“We continue to believe markets underappreciate just how entrenched U.S. inflation has become and the magnitude of response that will likely be required from the Fed to dislodge it,” the economists at Nomura wrote in a report to clients.
The last time the Fed made such a drastic move was in the early 1980s — another period marked by sky-high inflation.
At each of the last two meetings, the monetary-policy-setting Federal Open Market Committee raised the targeted rate by 0.75 point.
Right now on the American Rescue Plan (ARP) website:
Status of Applications [.xls] – Coming Soon
Until those spreadsheets start popping up we have no clue as to why, by whom, and how these bailout applications are being made but, before seeing any numbers, one thing bothers me.
A footnote on that ARP website reads:
**MPRA plans can restore benefits under 26 CFR 1.432(e)(9)-1(e)(3) at any time, including before applying for SFA.
So why aren’t plan participants like Carol Podesta-Smallen in the MarketWatch story not having their monthly pension amounts restored to pre-MPRA levels and getting large checks to make up for past reductions? It would reduce asset values in those plans but isn’t that a good thing when applying for bailout money?
A law passed in Congress earlier this year promised to reverse some of that damage by offering taxpayer-funded financial assistance to certain troubled pension plans like Podesta-Smallen’s, allowing them to restore benefits to retirees who suffered cuts. But the implementation of the rescue plan has been met with a barrage of criticism from plan trustees, participants and members of Congress who say it’s too tight-fisted with the financial assistance and could leave some plans in a worse financial position than they are in now.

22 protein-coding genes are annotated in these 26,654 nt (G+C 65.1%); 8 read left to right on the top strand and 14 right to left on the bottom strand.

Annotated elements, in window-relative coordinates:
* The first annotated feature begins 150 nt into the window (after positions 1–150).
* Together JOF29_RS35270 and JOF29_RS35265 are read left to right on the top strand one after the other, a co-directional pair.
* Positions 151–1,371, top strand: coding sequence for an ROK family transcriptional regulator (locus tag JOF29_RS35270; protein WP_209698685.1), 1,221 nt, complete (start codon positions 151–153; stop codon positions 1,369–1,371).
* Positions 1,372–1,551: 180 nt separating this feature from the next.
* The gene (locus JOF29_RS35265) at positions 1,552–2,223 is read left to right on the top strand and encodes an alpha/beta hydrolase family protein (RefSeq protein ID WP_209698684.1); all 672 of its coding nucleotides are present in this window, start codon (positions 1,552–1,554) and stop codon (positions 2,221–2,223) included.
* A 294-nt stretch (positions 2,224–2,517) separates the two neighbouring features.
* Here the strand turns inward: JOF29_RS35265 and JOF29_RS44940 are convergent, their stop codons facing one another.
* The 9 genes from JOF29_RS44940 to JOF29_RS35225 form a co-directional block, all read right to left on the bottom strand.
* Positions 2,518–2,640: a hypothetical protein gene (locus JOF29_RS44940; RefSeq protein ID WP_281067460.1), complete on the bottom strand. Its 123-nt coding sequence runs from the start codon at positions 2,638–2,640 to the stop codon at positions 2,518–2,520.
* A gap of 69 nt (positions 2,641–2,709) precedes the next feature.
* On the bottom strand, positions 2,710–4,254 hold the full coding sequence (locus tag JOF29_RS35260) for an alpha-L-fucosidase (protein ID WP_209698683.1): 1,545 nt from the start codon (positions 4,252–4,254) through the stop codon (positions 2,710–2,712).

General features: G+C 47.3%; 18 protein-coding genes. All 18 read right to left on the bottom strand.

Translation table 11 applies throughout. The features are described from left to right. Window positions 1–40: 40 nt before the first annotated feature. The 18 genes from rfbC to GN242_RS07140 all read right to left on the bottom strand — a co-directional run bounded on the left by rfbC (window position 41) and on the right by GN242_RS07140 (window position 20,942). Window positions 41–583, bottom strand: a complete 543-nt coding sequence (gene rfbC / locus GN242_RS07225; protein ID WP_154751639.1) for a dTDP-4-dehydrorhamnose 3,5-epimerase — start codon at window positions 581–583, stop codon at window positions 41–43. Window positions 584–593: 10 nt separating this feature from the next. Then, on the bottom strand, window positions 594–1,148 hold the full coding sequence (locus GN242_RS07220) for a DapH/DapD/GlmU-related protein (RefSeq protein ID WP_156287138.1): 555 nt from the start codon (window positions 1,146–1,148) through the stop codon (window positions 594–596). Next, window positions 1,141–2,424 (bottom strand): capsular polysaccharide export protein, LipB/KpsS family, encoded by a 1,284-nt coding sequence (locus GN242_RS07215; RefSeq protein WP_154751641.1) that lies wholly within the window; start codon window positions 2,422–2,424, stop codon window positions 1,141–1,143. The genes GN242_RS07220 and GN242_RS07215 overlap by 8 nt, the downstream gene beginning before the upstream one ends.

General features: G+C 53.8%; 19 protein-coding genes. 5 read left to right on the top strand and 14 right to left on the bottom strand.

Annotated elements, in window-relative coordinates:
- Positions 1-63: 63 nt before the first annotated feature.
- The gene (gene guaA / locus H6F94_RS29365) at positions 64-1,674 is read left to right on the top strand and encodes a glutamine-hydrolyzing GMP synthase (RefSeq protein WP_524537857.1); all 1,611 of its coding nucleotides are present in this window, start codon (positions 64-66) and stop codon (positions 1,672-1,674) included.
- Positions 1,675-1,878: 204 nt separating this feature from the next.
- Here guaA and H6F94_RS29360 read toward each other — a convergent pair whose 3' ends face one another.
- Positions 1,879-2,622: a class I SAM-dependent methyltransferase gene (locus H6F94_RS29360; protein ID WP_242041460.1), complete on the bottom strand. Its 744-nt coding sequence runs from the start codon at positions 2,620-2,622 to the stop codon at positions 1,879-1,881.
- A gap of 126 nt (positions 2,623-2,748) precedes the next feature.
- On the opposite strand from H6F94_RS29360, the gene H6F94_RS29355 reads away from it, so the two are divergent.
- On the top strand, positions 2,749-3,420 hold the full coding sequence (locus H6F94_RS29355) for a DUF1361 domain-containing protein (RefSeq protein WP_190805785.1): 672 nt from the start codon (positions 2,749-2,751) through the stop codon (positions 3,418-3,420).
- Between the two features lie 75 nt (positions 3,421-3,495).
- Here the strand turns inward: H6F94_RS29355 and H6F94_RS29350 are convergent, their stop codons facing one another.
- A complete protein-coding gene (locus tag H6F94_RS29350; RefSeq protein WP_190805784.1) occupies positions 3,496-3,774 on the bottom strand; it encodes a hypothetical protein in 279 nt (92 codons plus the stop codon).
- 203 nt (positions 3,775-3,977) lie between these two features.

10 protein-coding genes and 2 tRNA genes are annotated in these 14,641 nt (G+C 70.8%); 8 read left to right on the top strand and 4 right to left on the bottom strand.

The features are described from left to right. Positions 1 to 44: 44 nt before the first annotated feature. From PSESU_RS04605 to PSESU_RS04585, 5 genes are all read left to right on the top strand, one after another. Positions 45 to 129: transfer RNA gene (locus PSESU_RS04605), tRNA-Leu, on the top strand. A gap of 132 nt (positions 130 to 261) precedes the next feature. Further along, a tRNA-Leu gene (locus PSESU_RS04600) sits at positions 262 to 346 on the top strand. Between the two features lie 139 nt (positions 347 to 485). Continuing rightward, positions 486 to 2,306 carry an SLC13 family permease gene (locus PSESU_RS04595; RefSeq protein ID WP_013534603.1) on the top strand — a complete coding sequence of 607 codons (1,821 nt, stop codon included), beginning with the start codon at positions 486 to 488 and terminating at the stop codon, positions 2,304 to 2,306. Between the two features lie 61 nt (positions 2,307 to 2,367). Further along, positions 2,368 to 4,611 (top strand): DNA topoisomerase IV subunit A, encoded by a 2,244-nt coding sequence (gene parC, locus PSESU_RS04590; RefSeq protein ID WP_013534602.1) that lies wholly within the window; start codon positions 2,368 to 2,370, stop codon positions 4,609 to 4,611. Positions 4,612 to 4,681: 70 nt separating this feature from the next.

When the American Rescue Plan was signed into law in March, many of these struggling plans and retirees with sharply reduced benefits thought their troubles were over. The law is expected to provide about $94 billion to eligible multiemployer plans through a financial assistance program designed to stabilize the plans for decades to come and reinstate previously reduced benefits.
The sense of relief was short-lived, plan trustees and participants say. The Pension Benefit Guaranty Corp., the federal agency charged with protecting the retirement incomes of participants in private-sector defined-benefit pension plans, in early July released regulations detailing the formula for calculating the financial assistance for troubled plans.
In interviews and more than 100 comment letters to the PBGC, plan trustees, consultants, participants and lawmakers say that the rule’s stringent approach to calculating financial assistance means that many plans receiving the assistance won’t make it through the next 30 years as Congress intended, and some won’t even get enough money to cover the benefits they must restore as a condition of getting the cash.
Governments “don’t have to pay off their debt like a household does,” said Louise Sheiner, policy director for the Hutchins Center on Fiscal and Monetary Policy at the Brookings Institution. “They can just keep rolling it over. They’re never going to go out of business and have to pay all at once.”
State and local liabilities can also be likened to the federal government’s deficit and debt, Sheiner said in an interview with MarketWatch. Most economists think that as long as those numbers stay constant as a share of the economy, it’s not problematic.
In his 2022 budget address, Milwaukee Mayor Tom Barrett wrote of his city’s predicament, “We are facing an unsustainable demand driven primarily by the pensions for public safety employees. We must begin preparing now, setting aside money to blunt the impact of the massive payments coming due in just two years.”
For many local governments, making a big deposit all at once and being able to budget for more manageable payments in the future, for both debt service and annual pension payments, can feel like a relief.
But there are many reasons it’s a bad idea, and one that many municipal-finance observers find problematic.